Mario Bros. has been re-released many times by itself and as a sub-game in other games. It was also rereleased on the Wii's Virtual Console service in North America, Australia, Europe and Japan. It is also remade on copies of games in the Game Boy Advance's Super Mario Advance games as well as Mario & Luigi: Superstar Saga, and it was included as a mini-game in Super Mario Bros. 3. The NES version was included as a piece of furniture in Animal Crossing for the Nintendo GameCube, along with many other NES games, though this one required the use of an Nintendo e-Reader, a Game Boy Advance accessory, and an Animal Crossing e-Card. This version was released in the second series of NES e-Cards as well, and was also released in the Famicom Mini series, the Japanese variant of the Classic NES Series of games. It never came outside of Japan. A remake was made called Mario Bros. Classic—known as Kaettekita Mario Bros. (かえってきたマリオブラザーズ?, Return of Mario Bros. or Mario Bros. Returns) in Japan—featuring similar gameplay with added features and new revisions to the gameplay. It also featured cut-scenes and advertisements. It is very rare since it was only available as a Disk Writer promotion In 1984, Hudson Soft made two different games based on Mario Bros. The first was Mario Bros. Special, which was a re-imagining of the original Mario Bros. with new phases, mechanics and gameplay. The second was Punch Ball Mario Bros., which featured a new gameplay mechanic involving punching small balls to stun enemies. Both games were released only for the NEC PC-8801 and FM-7. Both games have been described as average for the most part, neither the best or worst games in the series.A sequel to Mario Bros., Mario Clash, was released in 1995. The games were released for the Virtual Boy and produced by Nintendo. It is the first 3D Mario game and is heavily based on Mario Bros.. The objective of the game is to knock all the enemies in a particular phase off ledges. Instead of hitting them from below, like in Mario Bros., the player must hit enemies using Koopa shells.


Review scores
Publication Score
Allgame 4.5/5 (Arcade)

4/5 (Atari 5200)

GameSpot 4.9/10 (Virtual Console)
IGN 4.5/10 (Virtual Console)

6/10 (e-Reader)

Mario Bros. was only modestly successful in the arcades in Japan. The arcade cabinets have since become mildly rare. To date in Japan, the NES version of Mario Bros. has sold more than 1.63 million copies, and the Famicom Mini re-release of the NES version has sold more than 90,000 copies. Despite being released during the North American video game crash of 1983, the arcade game, as well as the industry, were not affected. Video game author Dave Ellis considers it one of the more memorable classic games. The game was subsequently ported to the Apple II, Atari 2600, Atari 5200, Atari 8-bit computers, Atari 7800, Amstrad CPC, Sinclair Spectrum, and Commodore 64. The last system had two versions: the Atarisoft port released in 1984 and a version by Ocean Software in 1986.[citation needed] Mario Bros. is slated for release on the Nintendo 3DS, and may feature camera support, 3D support, or analog support. This release was featured amongst other games from the Nintendo Entertainment System and Super NES to be released for the 3DS on a tech demo called Classic Games at E3 2010.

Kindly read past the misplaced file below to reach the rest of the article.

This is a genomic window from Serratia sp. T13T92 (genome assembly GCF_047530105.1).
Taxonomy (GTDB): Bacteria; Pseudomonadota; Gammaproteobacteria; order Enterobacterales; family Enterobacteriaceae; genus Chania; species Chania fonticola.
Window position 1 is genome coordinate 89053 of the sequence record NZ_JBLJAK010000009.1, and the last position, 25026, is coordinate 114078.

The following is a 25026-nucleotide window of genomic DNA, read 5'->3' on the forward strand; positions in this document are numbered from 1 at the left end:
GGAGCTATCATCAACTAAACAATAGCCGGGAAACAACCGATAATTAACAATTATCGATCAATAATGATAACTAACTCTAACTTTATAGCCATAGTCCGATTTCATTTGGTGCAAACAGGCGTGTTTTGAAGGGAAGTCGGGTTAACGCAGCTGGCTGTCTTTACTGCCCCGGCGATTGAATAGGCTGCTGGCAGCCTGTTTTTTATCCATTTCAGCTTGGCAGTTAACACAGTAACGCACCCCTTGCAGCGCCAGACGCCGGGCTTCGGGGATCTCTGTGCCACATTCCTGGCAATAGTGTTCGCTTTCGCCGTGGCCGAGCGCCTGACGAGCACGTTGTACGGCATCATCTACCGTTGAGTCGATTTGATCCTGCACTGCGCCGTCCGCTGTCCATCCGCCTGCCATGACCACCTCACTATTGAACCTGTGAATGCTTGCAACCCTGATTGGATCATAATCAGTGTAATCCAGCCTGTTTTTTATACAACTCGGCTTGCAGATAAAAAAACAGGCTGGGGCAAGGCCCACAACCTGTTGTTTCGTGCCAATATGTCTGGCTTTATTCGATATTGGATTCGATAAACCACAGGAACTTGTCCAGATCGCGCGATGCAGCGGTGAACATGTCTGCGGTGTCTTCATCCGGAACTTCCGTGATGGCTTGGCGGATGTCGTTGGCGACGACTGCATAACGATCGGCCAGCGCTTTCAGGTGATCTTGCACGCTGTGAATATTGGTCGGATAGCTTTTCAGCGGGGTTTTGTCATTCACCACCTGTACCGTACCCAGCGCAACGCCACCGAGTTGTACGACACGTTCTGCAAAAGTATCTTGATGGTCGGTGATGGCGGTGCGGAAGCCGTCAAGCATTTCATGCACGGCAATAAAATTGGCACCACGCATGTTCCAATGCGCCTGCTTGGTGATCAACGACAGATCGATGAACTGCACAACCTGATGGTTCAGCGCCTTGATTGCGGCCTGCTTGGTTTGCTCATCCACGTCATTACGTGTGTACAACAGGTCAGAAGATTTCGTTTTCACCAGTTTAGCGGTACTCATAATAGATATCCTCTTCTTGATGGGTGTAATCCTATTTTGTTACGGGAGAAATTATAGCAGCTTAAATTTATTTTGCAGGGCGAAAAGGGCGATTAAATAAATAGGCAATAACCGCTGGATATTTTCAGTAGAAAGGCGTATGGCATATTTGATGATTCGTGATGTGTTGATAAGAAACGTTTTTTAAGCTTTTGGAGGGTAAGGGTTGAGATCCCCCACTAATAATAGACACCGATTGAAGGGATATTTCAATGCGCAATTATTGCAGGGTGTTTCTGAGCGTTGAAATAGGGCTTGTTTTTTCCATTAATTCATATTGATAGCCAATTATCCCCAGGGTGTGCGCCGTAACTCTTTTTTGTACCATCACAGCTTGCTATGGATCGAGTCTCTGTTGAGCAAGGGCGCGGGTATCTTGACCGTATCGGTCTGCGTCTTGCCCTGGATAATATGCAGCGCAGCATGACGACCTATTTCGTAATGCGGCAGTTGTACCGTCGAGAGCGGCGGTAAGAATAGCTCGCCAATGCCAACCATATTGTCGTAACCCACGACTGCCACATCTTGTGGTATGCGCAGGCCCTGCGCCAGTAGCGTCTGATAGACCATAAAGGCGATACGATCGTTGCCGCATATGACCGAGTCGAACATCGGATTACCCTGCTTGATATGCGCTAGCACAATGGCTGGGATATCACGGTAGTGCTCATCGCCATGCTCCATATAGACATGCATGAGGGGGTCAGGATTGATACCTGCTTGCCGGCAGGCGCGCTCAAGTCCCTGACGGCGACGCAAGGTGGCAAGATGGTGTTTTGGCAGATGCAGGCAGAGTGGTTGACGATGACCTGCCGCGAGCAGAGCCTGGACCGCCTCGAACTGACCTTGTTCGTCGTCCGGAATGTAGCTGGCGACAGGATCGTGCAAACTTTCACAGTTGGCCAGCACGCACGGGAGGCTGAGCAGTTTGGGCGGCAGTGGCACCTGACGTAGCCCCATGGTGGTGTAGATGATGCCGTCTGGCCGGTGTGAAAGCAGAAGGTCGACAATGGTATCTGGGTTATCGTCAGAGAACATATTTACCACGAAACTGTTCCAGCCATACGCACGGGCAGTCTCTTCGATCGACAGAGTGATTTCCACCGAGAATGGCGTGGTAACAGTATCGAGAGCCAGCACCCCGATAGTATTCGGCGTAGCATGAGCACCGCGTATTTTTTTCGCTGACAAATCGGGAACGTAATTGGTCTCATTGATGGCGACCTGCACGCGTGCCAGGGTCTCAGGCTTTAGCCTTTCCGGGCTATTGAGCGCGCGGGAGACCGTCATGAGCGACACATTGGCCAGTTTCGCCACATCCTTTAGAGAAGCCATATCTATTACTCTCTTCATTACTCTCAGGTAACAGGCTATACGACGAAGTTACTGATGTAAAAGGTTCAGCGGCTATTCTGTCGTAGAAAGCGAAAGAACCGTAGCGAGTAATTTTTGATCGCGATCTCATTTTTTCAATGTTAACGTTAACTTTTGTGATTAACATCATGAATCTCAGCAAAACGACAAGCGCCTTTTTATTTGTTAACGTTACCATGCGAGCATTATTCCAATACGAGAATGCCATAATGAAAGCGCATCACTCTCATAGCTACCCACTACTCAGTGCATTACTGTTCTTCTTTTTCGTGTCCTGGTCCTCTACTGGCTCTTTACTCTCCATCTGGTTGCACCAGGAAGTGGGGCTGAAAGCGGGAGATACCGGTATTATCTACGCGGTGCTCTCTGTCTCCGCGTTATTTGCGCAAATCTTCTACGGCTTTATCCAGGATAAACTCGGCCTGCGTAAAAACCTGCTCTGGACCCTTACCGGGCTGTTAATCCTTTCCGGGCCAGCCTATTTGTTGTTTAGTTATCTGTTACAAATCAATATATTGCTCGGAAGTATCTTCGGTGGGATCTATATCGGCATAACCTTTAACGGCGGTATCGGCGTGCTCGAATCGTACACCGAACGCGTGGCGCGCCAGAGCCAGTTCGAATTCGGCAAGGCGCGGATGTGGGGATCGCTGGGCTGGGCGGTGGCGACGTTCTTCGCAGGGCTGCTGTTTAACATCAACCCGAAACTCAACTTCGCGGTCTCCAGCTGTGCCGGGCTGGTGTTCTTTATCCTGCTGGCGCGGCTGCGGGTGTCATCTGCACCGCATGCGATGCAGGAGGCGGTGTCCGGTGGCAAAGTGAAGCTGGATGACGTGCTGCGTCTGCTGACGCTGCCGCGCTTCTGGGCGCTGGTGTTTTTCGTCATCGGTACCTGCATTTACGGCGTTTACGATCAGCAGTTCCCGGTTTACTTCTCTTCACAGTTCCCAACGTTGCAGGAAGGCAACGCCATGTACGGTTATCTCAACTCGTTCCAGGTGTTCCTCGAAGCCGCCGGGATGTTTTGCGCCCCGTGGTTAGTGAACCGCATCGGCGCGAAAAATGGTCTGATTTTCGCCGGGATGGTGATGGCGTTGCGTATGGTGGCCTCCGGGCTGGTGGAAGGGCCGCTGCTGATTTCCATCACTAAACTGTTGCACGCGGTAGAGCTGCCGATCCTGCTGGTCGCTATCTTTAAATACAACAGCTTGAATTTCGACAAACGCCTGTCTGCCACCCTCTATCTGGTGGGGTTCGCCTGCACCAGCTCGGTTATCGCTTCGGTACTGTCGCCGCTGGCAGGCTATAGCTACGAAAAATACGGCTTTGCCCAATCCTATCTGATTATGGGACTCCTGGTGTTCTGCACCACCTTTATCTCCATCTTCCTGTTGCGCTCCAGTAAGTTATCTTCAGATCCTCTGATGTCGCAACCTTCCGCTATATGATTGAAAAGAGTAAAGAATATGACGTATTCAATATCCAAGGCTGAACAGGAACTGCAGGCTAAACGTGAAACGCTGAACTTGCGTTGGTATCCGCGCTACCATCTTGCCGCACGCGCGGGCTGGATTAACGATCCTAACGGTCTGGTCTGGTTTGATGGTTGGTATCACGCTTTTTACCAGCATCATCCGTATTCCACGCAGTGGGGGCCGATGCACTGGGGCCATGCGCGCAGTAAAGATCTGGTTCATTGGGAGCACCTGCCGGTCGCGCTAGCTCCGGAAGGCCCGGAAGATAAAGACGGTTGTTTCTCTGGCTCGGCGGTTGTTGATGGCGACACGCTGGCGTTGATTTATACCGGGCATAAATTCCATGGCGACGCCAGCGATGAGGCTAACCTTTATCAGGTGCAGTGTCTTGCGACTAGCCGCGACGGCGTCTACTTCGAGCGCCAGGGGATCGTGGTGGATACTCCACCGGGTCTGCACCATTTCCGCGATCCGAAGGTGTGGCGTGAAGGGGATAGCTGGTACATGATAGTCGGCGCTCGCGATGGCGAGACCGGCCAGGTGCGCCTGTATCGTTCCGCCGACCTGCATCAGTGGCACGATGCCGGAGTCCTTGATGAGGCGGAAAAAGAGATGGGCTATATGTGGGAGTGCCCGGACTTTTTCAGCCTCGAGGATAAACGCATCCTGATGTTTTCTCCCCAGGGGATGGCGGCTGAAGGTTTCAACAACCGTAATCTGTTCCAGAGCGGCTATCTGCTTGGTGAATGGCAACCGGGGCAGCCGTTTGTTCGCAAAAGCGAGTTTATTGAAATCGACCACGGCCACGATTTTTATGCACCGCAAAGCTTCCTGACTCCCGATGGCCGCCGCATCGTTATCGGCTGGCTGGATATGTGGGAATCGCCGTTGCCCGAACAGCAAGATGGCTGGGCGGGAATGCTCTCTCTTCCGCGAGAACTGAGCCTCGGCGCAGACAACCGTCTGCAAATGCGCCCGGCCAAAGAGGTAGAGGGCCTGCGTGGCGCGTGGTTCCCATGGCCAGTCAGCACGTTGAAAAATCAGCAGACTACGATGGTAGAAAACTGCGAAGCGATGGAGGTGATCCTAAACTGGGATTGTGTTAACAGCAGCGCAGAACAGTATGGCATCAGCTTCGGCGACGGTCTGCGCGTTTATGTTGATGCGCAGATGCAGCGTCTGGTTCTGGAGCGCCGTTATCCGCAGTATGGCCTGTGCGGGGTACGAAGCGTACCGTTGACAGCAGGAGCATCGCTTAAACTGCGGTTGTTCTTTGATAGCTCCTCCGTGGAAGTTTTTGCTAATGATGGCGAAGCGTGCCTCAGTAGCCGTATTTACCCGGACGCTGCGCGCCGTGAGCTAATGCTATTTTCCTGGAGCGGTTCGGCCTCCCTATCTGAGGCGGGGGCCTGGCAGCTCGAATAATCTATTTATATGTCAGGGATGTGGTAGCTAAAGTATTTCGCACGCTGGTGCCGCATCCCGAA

Opinions on the Nintendo Entertainment System (NES) version of Mario Bros. have been mostly mixed. In a review of the Virtual Console game, GameSpot criticized the NES version for being a poor port of the arcade version. The Virtual Console version in particular was heavily criticized. GameSpot criticized it, saying that not only is it a port of an inferior version, but it retains all of the technical flaws found in this version. It also criticizes the Mario Bros. ports in general, saying that this is just one of many ports that have been made of it throughout Nintendo's history. IGN complimented the Virtual Console version's gameplay, though it made no comparison between the arcade and NES versions. IGN also agreed on the issue of the number of ports. They said that since most people have Mario Bros. on one of the Super Mario Advance games, this version is not worth 500 Wii Points. The Nintendo e-Reader version of Mario Bros. was slightly more well received by IGN, who praised the gameplay, but criticized it for lack of multiplayer and for not being worth the purchase because of the Super Mario Advance versions. The Super Mario Advance releases and Mario & Luigi: Superstar Saga all featured the same version of Mario Bros.. The mode was first included in Super Mario Advance, and was praised for its simplicity and entertainment value. IGN called this mode fun in its review of Super Mario World: Super Mario Advance 2, but complained that it would have been nice if the developers had come up with a new game to replace it. Their review of Yoshi's Island: Super Mario Advance 3 criticizes it more so than in the review of Super Mario Advance 2, because Nintendo chose to remove several mini-games found in the Super NES version of that game and replace them with an identical version of the Mario Bros. game found in previous versions. GameSpot's review of Super Mario Bros. 3: Super Mario Advance 4 calls it a throwaway feature that could have simply been gutted. Other reviewers were not as negative on the feature's use in later Super Mario Advance games. Despite its use being criticized in most Super Mario Advance games, a GameSpy review called the version found in Super Mario Advance 2 a blast to play in multi-player because it only requires at least two Game Boy Advances, one copy of the game, and a link cableGallery

External links[]